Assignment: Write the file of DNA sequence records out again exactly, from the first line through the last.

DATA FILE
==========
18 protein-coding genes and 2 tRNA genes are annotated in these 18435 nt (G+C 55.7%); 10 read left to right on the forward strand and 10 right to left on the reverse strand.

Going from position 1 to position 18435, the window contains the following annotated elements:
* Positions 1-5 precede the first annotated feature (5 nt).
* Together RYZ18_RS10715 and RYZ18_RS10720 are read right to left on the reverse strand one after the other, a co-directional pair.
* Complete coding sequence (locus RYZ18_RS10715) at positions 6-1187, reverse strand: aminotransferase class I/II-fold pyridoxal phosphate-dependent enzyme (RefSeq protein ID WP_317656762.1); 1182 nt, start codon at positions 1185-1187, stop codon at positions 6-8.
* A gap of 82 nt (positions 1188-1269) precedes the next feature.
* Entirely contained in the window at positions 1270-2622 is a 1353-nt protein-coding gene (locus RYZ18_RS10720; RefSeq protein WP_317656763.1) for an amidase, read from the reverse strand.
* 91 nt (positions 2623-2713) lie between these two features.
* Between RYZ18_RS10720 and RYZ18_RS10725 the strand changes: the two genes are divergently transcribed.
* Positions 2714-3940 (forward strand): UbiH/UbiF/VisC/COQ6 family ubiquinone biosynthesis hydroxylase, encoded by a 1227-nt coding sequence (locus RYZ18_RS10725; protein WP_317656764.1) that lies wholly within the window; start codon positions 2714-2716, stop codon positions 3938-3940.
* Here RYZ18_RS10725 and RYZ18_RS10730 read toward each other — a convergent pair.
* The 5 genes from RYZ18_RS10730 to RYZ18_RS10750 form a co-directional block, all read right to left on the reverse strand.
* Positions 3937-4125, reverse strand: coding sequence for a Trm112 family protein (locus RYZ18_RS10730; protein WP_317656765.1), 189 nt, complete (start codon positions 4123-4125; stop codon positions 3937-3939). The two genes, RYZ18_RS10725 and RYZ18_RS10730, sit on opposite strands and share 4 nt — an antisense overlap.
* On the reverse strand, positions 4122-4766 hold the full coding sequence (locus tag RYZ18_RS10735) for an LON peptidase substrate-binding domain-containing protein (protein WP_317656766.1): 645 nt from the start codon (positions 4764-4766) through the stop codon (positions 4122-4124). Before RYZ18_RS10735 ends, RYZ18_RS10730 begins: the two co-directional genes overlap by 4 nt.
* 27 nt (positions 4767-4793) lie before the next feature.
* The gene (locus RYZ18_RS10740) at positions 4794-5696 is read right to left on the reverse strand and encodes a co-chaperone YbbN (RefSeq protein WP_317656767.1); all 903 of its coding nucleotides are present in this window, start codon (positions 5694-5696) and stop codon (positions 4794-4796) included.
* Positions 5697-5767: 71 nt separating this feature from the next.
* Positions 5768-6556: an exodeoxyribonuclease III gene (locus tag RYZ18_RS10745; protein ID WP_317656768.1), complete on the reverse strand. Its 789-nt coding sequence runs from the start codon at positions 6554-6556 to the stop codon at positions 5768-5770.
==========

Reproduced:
18 protein-coding genes and 2 tRNA genes are annotated in these 18435 nt (G+C 55.7%); 10 read left to right on the forward strand and 10 right to left on the reverse strand.

Going from position 1 to position 18435, the window contains the following annotated elements:
* Positions 1-5 precede the first annotated feature (5 nt).
* Together RYZ18_RS10715 and RYZ18_RS10720 are read right to left on the reverse strand one after the other, a co-directional pair.
* Complete coding sequence (locus RYZ18_RS10715) at positions 6-1187, reverse strand: aminotransferase class I/II-fold pyridoxal phosphate-dependent enzyme (RefSeq protein ID WP_317656762.1); 1182 nt, start codon at positions 1185-1187, stop codon at positions 6-8.
* A gap of 82 nt (positions 1188-1269) precedes the next feature.
* Entirely contained in the window at positions 1270-2622 is a 1353-nt protein-coding gene (locus RYZ18_RS10720; RefSeq protein WP_317656763.1) for an amidase, read from the reverse strand.
* 91 nt (positions 2623-2713) lie between these two features.
* Between RYZ18_RS10720 and RYZ18_RS10725 the strand changes: the two genes are divergently transcribed.
* Positions 2714-3940 (forward strand): UbiH/UbiF/VisC/COQ6 family ubiquinone biosynthesis hydroxylase, encoded by a 1227-nt coding sequence (locus RYZ18_RS10725; protein WP_317656764.1) that lies wholly within the window; start codon positions 2714-2716, stop codon positions 3938-3940.
* Here RYZ18_RS10725 and RYZ18_RS10730 read toward each other — a convergent pair.
* The 5 genes from RYZ18_RS10730 to RYZ18_RS10750 form a co-directional block, all read right to left on the reverse strand.
* Positions 3937-4125, reverse strand: coding sequence for a Trm112 family protein (locus RYZ18_RS10730; protein WP_317656765.1), 189 nt, complete (start codon positions 4123-4125; stop codon positions 3937-3939). The two genes, RYZ18_RS10725 and RYZ18_RS10730, sit on opposite strands and share 4 nt — an antisense overlap.
* On the reverse strand, positions 4122-4766 hold the full coding sequence (locus tag RYZ18_RS10735) for an LON peptidase substrate-binding domain-containing protein (protein WP_317656766.1): 645 nt from the start codon (positions 4764-4766) through the stop codon (positions 4122-4124). Before RYZ18_RS10735 ends, RYZ18_RS10730 begins: the two co-directional genes overlap by 4 nt.
* 27 nt (positions 4767-4793) lie before the next feature.
* The gene (locus RYZ18_RS10740) at positions 4794-5696 is read right to left on the reverse strand and encodes a co-chaperone YbbN (RefSeq protein WP_317656767.1); all 903 of its coding nucleotides are present in this window, start codon (positions 5694-5696) and stop codon (positions 4794-4796) included.
* Positions 5697-5767: 71 nt separating this feature from the next.
* Positions 5768-6556: an exodeoxyribonuclease III gene (locus tag RYZ18_RS10745; protein ID WP_317656768.1), complete on the reverse strand. Its 789-nt coding sequence runs from the start codon at positions 6554-6556 to the stop codon at positions 5768-5770.